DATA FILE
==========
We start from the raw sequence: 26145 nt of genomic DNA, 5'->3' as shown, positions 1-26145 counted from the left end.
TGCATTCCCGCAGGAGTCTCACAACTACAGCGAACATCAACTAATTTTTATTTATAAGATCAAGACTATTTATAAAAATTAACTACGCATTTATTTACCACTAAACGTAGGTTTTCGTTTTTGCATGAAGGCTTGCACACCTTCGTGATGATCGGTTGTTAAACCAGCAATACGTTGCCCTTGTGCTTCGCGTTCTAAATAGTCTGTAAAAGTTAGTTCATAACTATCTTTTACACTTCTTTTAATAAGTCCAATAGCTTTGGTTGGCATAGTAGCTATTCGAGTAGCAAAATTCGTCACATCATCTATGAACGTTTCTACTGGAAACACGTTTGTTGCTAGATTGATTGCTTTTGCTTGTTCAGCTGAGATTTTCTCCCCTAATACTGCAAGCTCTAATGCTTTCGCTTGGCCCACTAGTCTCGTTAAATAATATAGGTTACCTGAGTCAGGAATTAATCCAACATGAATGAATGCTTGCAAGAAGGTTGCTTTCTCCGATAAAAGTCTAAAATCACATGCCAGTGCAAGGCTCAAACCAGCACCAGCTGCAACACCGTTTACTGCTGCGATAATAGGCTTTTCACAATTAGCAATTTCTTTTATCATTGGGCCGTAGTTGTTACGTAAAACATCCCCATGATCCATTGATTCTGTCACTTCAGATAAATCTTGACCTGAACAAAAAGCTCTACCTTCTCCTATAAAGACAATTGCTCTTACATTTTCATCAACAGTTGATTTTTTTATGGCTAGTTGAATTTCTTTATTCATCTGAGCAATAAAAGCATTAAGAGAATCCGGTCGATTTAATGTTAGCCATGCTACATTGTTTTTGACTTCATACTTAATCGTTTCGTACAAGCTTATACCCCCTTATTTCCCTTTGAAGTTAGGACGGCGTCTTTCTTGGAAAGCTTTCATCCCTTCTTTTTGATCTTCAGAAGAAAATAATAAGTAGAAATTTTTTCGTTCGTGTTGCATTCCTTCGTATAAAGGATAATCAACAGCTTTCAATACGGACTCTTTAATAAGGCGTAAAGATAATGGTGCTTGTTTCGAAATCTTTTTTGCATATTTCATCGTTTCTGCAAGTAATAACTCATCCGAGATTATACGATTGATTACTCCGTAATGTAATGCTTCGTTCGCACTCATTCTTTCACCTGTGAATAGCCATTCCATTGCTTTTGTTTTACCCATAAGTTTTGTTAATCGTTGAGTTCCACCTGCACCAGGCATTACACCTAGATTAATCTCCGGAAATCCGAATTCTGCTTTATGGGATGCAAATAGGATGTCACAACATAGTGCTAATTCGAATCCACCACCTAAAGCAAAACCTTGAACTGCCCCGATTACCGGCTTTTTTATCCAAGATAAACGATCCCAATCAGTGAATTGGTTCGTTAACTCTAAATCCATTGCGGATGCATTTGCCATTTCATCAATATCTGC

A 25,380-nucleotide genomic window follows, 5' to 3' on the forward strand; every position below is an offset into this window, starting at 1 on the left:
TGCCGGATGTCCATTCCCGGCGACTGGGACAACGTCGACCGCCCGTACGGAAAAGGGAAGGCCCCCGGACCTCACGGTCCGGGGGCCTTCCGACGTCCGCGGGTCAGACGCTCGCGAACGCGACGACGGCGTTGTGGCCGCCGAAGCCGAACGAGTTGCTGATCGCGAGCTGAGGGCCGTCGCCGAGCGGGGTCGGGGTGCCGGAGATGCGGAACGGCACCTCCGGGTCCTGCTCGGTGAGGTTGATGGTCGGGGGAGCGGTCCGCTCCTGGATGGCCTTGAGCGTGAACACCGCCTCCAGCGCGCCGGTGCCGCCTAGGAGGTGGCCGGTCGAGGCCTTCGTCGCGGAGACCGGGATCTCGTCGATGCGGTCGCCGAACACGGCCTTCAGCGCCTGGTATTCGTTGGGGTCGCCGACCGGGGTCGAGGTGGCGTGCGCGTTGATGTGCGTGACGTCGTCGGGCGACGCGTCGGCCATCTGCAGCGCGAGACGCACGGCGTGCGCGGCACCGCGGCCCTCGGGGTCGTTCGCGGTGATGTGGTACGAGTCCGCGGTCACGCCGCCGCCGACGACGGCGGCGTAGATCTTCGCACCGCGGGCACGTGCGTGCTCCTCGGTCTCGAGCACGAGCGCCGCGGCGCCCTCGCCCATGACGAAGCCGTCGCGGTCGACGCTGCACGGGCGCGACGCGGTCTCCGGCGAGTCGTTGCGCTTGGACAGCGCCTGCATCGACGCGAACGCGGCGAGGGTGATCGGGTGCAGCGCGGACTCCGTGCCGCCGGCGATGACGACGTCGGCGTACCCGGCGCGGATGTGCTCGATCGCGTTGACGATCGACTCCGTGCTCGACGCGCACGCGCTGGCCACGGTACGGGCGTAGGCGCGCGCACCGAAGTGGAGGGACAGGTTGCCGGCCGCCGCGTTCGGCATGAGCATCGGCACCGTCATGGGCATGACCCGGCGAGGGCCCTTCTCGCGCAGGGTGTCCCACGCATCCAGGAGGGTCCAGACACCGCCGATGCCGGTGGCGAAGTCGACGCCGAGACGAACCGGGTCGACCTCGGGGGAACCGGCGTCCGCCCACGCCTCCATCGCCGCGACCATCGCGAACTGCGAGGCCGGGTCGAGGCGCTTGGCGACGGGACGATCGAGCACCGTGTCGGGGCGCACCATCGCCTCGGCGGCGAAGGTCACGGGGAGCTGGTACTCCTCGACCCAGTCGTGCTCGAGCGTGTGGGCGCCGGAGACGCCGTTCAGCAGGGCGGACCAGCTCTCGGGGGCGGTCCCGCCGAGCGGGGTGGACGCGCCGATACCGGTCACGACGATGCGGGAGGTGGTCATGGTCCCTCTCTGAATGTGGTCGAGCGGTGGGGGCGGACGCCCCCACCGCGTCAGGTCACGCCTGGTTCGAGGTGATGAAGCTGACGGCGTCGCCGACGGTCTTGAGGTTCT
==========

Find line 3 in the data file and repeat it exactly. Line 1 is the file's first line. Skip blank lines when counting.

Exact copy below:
A 25,380-nucleotide genomic window follows, 5' to 3' on the forward strand; every position below is an offset into this window, starting at 1 on the left: